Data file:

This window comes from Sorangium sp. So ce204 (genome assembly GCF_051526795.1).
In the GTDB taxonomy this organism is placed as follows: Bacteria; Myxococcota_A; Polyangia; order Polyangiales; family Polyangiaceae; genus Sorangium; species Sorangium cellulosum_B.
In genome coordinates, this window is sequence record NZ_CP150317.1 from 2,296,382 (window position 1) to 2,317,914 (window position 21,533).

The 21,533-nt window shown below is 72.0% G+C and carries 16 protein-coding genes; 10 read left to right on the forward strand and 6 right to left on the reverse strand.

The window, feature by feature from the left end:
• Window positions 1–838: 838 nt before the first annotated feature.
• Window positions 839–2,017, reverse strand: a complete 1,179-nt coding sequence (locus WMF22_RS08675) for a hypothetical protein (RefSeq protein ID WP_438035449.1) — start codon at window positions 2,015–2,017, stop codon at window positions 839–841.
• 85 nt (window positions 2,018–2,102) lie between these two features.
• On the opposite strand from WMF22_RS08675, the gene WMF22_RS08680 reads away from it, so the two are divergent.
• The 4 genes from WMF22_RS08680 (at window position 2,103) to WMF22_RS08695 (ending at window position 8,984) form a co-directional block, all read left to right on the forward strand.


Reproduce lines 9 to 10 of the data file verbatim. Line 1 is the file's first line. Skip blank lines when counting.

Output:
• On the opposite strand from WMF22_RS08675, the gene WMF22_RS08680 reads away from it, so the two are divergent.
• The 4 genes from WMF22_RS08680 (at window position 2,103) to WMF22_RS08695 (ending at window position 8,984) form a co-directional block, all read left to right on the forward strand.